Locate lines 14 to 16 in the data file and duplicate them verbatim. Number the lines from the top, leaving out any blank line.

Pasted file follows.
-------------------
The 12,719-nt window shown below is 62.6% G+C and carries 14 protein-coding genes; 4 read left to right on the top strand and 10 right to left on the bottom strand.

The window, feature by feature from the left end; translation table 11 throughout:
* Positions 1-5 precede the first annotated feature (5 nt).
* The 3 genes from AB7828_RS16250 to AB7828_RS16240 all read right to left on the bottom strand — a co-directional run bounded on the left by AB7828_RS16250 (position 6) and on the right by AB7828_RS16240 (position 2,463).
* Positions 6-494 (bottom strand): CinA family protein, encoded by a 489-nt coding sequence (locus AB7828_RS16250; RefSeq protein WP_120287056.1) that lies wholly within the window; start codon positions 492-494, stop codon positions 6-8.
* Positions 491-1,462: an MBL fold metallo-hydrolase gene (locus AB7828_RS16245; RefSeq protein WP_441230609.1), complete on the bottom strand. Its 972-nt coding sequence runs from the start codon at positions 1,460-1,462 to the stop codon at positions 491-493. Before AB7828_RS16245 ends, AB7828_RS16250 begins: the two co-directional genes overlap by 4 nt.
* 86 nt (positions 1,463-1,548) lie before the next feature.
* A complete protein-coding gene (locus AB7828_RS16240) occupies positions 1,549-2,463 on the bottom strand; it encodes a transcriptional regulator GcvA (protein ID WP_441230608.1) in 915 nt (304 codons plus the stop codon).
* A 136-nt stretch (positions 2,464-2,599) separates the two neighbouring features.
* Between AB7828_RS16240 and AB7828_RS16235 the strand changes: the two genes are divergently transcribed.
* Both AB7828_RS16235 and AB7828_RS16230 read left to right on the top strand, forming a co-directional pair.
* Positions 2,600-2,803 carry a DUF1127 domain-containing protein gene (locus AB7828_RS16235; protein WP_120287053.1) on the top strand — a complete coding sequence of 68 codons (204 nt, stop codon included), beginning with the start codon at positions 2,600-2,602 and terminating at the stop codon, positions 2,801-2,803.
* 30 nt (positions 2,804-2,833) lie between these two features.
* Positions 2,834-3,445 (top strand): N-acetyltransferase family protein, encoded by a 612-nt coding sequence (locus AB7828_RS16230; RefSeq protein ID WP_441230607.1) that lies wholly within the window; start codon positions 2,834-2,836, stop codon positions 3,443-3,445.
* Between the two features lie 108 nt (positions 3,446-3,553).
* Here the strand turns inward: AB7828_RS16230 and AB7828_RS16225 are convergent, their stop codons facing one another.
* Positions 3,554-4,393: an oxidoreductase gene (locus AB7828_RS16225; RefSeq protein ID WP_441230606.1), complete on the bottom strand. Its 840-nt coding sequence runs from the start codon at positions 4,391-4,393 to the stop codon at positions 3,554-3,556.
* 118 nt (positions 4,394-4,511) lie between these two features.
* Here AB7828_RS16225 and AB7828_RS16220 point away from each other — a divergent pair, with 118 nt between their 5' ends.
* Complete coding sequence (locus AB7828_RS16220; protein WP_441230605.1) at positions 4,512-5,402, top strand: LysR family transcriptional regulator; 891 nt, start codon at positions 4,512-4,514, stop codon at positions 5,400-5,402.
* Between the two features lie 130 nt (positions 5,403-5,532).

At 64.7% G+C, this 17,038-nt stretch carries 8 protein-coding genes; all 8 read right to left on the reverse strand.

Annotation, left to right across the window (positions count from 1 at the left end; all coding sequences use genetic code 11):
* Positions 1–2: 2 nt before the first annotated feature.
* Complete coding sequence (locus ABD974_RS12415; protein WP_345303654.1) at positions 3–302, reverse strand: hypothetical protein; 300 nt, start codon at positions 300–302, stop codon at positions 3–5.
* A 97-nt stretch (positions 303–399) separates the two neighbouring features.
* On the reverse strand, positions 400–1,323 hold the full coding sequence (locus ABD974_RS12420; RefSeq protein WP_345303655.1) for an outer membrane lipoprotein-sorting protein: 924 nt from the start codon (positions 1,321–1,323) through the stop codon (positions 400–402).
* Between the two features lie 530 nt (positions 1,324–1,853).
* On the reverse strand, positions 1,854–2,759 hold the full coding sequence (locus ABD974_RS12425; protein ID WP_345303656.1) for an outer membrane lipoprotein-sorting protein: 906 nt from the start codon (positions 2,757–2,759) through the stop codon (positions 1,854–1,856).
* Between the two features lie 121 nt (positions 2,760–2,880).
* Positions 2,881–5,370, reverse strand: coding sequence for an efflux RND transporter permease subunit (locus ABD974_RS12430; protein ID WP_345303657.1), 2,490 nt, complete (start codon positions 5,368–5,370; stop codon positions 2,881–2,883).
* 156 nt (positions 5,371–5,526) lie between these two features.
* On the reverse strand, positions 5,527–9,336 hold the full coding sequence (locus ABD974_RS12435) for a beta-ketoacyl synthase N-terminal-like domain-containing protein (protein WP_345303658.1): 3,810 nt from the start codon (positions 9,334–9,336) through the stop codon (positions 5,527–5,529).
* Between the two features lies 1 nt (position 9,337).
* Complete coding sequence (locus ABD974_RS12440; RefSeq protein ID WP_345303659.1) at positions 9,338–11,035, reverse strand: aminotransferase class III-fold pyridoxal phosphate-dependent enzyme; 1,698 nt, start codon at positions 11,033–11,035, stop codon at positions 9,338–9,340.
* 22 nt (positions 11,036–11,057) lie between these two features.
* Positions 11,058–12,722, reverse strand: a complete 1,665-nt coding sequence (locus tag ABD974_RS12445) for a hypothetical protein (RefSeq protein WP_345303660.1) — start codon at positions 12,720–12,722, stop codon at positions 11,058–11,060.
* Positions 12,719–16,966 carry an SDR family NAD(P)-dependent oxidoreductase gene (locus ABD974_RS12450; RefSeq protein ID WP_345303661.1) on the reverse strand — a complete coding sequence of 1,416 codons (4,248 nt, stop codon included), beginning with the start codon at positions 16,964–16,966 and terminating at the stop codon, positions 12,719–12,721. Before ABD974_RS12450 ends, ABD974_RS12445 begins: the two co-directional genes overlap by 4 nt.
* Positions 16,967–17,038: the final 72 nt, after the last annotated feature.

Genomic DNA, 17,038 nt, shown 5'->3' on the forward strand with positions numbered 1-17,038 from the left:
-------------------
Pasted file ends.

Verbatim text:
* Positions 2,834-3,445 (top strand): N-acetyltransferase family protein, encoded by a 612-nt coding sequence (locus AB7828_RS16230; RefSeq protein ID WP_441230607.1) that lies wholly within the window; start codon positions 2,834-2,836, stop codon positions 3,443-3,445.
* Between the two features lie 108 nt (positions 3,446-3,553).
* Here the strand turns inward: AB7828_RS16230 and AB7828_RS16225 are convergent, their stop codons facing one another.